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Open Access and Research Data management: Horizon 2020 and Beyond in Ireland

In April of this year University College Cork (UCC) hosted a 2-day training event focusing on Open Access Data in Horizon 2020. The event was sponsored by FOSTER and organized jointly by UCC Boole Library and Repository Network Ireland.

Day one was aimed at researchers and others who were interested in developing Horizon 2020 proposals.

The two day event was a great success, introducing some people to the concept of Open Access and Open Data while also providing plenty of food for thought for those of us involved in the support of researchers and management of services and infrastructure.

All presentations can be found on the FOSTER website on the event page.

Read more…

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Libraries and Digital Humanities

Librarians will be familiar with some of the challenges facing digital humanities researchers. The metadata within the datasets is often incomplete and inconsistent. Rough OCR and non-standard spelling make analyzing datasets difficult. And, humanists are not traditionally trained in computer programming so they have a lot to learn when undertaking a digital project.

Libraries are taking on the challenge of digital humanities along with scholars. Librarians are filling new roles as data librarians. Libraries are offering a variety of services including storage and preservation of data, tools for creating digital projects, and expertise in analytical research methods. As digital humanities continues to emerge we are sure to see libraries developing more innovative services for students and researchers. This active engagement ensures librarians will have an important role in supporting digital humanities.

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Text & Data Mining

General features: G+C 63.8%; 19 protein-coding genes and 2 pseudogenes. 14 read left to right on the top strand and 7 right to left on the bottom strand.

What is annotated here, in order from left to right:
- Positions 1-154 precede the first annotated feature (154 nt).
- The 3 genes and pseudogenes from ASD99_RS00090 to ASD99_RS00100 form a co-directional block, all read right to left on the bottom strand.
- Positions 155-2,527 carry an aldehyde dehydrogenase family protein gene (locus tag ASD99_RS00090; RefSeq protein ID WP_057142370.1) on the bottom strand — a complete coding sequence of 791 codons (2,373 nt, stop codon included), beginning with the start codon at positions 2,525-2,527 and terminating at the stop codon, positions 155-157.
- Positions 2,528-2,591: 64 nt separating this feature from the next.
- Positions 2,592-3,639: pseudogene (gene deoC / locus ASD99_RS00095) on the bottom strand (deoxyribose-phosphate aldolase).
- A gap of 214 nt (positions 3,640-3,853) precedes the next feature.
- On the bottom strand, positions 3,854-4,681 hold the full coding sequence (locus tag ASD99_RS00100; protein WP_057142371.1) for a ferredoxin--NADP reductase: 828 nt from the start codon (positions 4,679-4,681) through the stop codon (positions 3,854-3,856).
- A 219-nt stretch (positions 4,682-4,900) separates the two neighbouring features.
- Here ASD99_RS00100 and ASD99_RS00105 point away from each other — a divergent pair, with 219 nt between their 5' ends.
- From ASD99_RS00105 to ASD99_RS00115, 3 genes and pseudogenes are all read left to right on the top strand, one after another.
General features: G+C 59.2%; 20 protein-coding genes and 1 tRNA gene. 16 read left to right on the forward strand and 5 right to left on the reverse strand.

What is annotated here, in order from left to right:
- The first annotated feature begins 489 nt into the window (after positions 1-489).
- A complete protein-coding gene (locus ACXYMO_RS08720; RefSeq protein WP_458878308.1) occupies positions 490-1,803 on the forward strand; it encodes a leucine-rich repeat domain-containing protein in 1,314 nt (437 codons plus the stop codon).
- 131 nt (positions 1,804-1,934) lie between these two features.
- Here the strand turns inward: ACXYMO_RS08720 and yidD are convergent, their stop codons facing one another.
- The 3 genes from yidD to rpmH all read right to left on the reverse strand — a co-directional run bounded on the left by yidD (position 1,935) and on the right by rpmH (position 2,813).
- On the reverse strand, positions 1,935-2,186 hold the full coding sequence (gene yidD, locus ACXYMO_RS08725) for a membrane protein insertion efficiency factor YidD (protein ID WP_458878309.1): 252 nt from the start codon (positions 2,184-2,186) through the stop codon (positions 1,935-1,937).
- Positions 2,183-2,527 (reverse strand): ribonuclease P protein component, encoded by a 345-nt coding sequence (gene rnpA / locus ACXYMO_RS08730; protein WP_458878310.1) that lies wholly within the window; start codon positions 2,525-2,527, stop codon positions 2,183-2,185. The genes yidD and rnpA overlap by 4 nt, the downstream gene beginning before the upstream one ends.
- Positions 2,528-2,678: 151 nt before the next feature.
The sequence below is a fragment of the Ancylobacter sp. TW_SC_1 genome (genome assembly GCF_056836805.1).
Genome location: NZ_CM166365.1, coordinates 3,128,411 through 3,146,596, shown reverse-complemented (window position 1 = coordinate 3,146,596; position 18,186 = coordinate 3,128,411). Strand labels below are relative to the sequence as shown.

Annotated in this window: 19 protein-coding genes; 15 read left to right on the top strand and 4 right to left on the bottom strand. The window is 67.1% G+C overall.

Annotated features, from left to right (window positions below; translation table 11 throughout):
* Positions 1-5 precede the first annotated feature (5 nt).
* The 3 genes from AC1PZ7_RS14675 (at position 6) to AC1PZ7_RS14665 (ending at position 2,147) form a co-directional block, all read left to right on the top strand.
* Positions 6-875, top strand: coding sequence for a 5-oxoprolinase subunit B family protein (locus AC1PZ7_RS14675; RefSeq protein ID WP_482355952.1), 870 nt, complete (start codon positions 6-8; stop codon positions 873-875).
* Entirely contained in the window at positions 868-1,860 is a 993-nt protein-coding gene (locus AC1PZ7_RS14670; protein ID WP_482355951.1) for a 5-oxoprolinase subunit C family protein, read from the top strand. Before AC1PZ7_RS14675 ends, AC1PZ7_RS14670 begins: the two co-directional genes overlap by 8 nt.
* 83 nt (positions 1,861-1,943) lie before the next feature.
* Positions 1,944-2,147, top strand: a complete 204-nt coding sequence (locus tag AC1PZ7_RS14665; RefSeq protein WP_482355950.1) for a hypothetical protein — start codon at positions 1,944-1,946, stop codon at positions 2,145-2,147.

According to Maurizio Borghi, on the site, Copyright User.com gives the following explanation for what is text & data mining.

“The electronic analysis of large amounts of copyright works allows researchers to discover patterns, trends and other useful information that cannot be detected through usual ‘human’ reading. This process, known as ‘text and data mining’, may lead to knowledge which can be found in the works being mined but not yet explicitly formulated. For example, the processing of data contained in a large collection of scientific papers in a particular medical field could suggest a possible association between a gene and a disease, or between a drug and an adverse event, without this connection being explicitly identified or mentioned in any of the papers.” Read more…

The Carnegie Mellon University Libraries on TDM – Read more…

Elsevier on what is TDM –  Read more…

CrossRef has pre-recorded webinars on TDM – Read more…

LIBER Europe on TDM – Read more…

Hague Declaration on TDM – Read more…

Wiley Online Library on TDM – Read more…

A Recent Webinar hosted by the Center for Research Libraries

Title: Text and Data Mining in the Humanities and Social Sciences: Strategies and Tools, presented by Peter Leonard and Lindsay King of Yale.

In the webinar Leonard and King discussed reasons for the current interest in TDM, what makes a good project, and the implications for libraries of this growing research trend. They also demonstrated Yale’s Robots Reading Vogue platform, showing various projects based on the ProQuest database. They responded to significant questions and observations from webinar participants, including how to get good quality OCR from non-western alphabets or earlier fonts, the relative quality of OCR from various news databases, and what tools to use for topic modeling.

The webinar is now available via the CRL’s YouTube channel.

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